0
$\begingroup$

For pdb files is there a simple programmatic way to determine if the file is made up of homodimers or heterodimers.

I have many files so an online tool or some psuedocode/scripts would help more than manually assessing each one.

$\endgroup$
  • $\begingroup$ Could you provide us with an example? Preferably one that is a homodimer and one that is a heterodimer. $\endgroup$ – terdon May 19 '15 at 15:21
  • 1
    $\begingroup$ I don't think this post deserves closing. I have tried to tidy up the question so its easier to understand. Correct me if I am wrong, but is OP asking if there is a programatic way to check if in a dimer both monomers are either the same or different? $\endgroup$ – James May 19 '15 at 19:17
  • $\begingroup$ Have you tried simply checking the sequences? same sequences for proteins = homodimer... I have distant memories of pdb fileformat, but as far as I remember individual protein chains are stored separately, but I may be dead wrong on this one. $\endgroup$ – Nandor Poka May 19 '15 at 20:44
  • $\begingroup$ How comfortable are you with scripting? $\endgroup$ – James May 28 '15 at 23:59
  • 1
    $\begingroup$ There was a recent discussion on this sort of question in meta. What you're asking here is not actually about biology, but about programming. Furthermore, as it stands this question could be interpreted as a "give me the codes" question. What have you tried so far? $\endgroup$ – James Jun 29 '15 at 17:17
1
$\begingroup$

I'd just compare the amino acid sequences of the individual protein chains. With some leeway for residues not observed in the density, ie only require 90 or 95% sequence identity, or ignore gaps.

This will not tell you anything about whether the dimer (if you observe several molecules in the asymmetric unit) is actually real. For that, you'd need to do an experiment, literature research or see whether software like the PISA-server could give you a clue.

| improve this answer | |
$\endgroup$
1
$\begingroup$

In case you want to write your own subroutine,
1. Scan the whole .pdb file for number of chains present, if multiple then proceed.
2. Create index_counter for each amino acids of a single chain.
3. Now, For SINGLE chain. While you scan for each amino acid perform a i=i+1 operation for that specific amino-acid_counter.
4. Compare the amino-acid_counter between/among the chains.
5. Exact match = homomer or non-exact match = heteromer.
Hope you get the logic.

| improve this answer | |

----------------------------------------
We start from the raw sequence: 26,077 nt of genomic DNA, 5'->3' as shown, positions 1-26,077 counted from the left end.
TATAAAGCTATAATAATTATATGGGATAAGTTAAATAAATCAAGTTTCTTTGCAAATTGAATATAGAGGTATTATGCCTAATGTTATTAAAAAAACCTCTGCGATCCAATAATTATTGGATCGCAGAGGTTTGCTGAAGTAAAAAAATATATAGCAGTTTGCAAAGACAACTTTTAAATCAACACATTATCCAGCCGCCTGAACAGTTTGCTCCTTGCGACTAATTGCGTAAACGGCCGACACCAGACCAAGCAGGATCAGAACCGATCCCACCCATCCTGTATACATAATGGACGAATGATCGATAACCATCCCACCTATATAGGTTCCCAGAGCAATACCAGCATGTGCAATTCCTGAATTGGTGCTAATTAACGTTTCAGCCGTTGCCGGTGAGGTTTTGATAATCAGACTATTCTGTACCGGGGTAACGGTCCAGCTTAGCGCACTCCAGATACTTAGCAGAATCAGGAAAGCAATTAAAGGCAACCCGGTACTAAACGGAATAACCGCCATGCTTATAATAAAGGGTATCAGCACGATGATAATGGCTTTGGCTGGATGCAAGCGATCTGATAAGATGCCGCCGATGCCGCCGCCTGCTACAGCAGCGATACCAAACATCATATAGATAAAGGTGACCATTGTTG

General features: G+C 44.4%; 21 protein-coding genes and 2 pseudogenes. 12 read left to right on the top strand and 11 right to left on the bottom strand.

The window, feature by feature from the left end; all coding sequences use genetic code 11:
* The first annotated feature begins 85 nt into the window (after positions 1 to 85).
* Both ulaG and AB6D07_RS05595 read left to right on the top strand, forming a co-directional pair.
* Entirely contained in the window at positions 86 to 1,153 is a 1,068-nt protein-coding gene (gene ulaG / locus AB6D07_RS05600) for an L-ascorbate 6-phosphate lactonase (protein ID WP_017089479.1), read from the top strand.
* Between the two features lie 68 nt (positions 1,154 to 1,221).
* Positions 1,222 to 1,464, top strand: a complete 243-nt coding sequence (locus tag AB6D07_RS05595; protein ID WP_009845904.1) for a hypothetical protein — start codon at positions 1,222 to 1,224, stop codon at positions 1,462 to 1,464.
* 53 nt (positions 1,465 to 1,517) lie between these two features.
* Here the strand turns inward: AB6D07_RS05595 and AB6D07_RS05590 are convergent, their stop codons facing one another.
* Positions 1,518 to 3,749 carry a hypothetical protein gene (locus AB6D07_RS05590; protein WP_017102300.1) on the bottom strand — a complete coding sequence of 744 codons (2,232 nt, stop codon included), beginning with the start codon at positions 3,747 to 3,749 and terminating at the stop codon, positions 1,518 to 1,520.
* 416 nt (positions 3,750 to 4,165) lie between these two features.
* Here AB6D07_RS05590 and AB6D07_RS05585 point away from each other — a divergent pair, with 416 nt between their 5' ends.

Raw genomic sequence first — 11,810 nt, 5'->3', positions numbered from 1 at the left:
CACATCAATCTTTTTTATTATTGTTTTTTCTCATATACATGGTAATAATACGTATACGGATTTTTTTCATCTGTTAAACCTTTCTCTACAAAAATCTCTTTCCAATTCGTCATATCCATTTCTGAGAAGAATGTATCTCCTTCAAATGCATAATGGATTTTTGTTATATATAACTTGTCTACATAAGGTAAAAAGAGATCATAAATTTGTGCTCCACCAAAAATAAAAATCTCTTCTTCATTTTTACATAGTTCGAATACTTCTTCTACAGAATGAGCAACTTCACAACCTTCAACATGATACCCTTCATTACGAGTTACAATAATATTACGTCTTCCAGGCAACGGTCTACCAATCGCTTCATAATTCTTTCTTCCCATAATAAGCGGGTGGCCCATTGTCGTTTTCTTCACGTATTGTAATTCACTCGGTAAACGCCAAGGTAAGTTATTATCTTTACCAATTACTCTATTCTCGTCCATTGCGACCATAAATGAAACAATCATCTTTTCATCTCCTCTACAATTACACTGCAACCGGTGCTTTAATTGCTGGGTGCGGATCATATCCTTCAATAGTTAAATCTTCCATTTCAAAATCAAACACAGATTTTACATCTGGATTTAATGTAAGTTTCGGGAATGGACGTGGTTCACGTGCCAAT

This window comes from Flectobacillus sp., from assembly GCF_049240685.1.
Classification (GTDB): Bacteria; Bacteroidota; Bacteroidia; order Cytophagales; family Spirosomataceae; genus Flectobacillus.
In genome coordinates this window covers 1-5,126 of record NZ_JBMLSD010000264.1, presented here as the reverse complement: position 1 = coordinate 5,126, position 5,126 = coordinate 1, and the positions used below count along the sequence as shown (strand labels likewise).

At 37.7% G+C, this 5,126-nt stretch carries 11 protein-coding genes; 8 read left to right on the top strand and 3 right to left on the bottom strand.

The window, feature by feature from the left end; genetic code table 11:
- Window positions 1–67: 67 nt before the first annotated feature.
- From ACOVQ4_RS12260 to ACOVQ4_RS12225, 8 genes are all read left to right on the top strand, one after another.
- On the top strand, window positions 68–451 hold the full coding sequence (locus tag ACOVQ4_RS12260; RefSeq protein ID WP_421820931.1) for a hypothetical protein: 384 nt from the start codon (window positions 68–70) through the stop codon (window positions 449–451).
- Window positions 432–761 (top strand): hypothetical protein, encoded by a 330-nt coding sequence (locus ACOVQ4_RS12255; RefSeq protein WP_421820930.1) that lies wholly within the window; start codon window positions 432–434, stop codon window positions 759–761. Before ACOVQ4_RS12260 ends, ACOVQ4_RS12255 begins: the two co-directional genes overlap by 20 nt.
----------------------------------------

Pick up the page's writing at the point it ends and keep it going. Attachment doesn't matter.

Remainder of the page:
$\endgroup$
  • 2
    $\begingroup$ I think you will run into trouble with real live PDB-files here - often there are gaps in the sequence because they were not observed in the electron density, or the numbering is inconsistent. I would suggest to rather extract the sequence from the PDB-file and align them (eg using fasta). $\endgroup$ – Gerhard Jun 4 '15 at 7:21
  • $\begingroup$ @Gerhard yeah! but that depends on how good is the resolution and R-free value of your .pdb is. When you are talking about analyzing .pdb you are supposed to take a higher resolution <1.6A. This covers all the atoms vwd radii(except H), no atom-missing issue is possible. Literature says. $\endgroup$ – diffracteD Jun 4 '15 at 11:35
  • 1
    $\begingroup$ A) if you limit yourself to anything better than 1.6A, there are not many structures left, and (according to Murphy) most likely not the proteins you are interested in. B) whether you have gaps and missing parts in a crystallised molecule is not necessarily down to resolution and Rfree (although there is a correlation). Some parts of a molecule - in particular loops - are simply more flexible and hence disordered in the crystal - no resolution in the world will make these appear. C) Could you post the reference you mentioned - quite interesting as a crystallographer. $\endgroup$ – Gerhard Jun 4 '15 at 12:23
  • $\begingroup$ It's a general methodology as reported in every data-mining literature, that's why I emphasized on resolution. And as per my experience, I found that if you have a higher resolution, then random coils(most of the time) shows fluctuating occupancy, but still be present. Although you are right, some gaps stays sometimes(specially in multidomains proteins). However the subroutine can be configured to eliminate any structures with breaks and analyze further. But to reach publication quality I think high-res is always needed. - it's always nice to see a crystallographer around. $\endgroup$ – diffracteD Jun 4 '15 at 13:05

Your Answer

By clicking “Post Your Answer”, you agree to our terms of service, privacy policy and cookie policy

Not the answer you're looking for? Browse other questions tagged or ask your own question.